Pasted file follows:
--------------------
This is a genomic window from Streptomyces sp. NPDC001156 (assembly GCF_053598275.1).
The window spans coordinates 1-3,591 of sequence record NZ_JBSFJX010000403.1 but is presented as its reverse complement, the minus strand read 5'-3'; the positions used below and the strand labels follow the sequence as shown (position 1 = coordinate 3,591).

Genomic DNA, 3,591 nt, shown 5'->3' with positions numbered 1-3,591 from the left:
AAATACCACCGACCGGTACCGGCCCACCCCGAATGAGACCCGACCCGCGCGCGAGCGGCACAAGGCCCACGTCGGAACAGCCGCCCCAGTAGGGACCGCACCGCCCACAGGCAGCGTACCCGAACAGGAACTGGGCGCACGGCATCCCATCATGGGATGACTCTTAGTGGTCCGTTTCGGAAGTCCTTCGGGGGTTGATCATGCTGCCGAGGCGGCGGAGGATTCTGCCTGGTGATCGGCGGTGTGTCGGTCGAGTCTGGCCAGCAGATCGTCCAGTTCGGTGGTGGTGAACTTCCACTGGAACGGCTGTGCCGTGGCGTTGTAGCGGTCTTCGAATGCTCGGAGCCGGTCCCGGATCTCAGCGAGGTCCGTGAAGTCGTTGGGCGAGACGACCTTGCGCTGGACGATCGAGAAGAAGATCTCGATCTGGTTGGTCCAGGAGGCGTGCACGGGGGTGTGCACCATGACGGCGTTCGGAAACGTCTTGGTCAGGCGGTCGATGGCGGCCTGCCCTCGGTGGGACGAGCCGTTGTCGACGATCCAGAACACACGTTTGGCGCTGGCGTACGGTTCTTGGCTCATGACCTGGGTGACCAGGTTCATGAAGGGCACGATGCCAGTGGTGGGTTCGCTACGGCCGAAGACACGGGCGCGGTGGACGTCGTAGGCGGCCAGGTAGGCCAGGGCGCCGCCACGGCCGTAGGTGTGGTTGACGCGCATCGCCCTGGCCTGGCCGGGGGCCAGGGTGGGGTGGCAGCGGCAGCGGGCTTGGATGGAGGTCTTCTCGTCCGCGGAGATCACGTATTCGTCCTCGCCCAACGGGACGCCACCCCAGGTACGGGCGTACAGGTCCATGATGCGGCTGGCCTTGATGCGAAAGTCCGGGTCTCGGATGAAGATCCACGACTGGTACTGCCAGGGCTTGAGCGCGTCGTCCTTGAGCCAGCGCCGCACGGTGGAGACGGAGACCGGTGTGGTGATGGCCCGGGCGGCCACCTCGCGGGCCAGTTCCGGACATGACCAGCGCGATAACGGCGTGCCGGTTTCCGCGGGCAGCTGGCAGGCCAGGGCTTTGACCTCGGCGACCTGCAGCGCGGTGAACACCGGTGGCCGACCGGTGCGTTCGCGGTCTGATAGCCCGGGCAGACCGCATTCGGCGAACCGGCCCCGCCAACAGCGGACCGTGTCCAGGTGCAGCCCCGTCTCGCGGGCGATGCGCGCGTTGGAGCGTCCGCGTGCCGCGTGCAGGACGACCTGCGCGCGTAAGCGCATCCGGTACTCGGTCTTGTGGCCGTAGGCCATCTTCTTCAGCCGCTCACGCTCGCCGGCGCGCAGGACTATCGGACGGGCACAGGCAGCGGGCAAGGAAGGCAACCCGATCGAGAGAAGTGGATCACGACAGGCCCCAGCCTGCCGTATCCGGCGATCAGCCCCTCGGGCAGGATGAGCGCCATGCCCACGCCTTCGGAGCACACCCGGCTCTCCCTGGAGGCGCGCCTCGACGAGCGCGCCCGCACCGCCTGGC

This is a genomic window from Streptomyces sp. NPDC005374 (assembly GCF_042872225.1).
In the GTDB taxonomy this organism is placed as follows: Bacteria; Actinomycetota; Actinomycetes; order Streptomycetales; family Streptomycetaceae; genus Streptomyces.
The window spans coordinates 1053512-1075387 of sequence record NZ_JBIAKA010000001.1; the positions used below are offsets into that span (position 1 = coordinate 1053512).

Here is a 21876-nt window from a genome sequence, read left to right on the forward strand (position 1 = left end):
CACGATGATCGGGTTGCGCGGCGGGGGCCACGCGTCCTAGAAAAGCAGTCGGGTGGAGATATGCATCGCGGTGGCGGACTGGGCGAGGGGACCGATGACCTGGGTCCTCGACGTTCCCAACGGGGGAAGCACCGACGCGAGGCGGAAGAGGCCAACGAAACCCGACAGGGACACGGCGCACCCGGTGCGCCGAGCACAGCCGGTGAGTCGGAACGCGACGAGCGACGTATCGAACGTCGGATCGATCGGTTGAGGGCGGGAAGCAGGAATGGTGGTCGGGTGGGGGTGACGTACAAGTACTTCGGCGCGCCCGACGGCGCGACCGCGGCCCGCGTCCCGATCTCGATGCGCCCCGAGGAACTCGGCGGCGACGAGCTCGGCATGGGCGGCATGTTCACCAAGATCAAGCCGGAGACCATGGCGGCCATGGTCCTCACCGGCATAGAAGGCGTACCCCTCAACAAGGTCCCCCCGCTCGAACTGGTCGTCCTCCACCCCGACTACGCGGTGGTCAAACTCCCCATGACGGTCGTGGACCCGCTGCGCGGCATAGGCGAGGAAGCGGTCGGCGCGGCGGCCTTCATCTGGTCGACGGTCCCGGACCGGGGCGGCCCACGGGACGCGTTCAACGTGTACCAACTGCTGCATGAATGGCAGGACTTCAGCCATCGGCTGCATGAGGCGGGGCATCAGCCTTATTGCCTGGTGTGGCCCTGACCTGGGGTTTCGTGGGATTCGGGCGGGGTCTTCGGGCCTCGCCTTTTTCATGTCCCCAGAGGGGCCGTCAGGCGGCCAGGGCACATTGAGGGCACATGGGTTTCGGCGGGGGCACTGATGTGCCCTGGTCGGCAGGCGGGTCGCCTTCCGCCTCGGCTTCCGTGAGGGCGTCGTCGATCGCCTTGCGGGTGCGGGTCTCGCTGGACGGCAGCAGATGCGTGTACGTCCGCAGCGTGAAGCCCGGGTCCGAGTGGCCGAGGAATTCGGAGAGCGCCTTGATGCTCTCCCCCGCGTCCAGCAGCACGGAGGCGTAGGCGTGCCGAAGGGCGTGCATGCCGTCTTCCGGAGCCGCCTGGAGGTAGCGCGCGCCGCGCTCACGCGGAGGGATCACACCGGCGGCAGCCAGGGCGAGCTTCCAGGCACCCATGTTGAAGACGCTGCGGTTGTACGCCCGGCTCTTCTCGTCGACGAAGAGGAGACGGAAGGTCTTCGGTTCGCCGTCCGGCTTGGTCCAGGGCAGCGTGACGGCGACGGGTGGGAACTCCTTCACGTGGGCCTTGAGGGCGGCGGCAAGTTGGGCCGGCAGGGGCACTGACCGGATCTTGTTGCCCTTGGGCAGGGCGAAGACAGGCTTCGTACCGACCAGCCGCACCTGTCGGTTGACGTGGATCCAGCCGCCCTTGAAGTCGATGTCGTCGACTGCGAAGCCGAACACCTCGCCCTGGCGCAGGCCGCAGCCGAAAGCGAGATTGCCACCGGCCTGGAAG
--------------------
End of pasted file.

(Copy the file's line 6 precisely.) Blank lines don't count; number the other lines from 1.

In the GTDB taxonomy this organism is placed as follows: Bacteria; Actinomycetota; Actinomycetes; order Streptomycetales; family Streptomycetaceae; genus Streptomyces.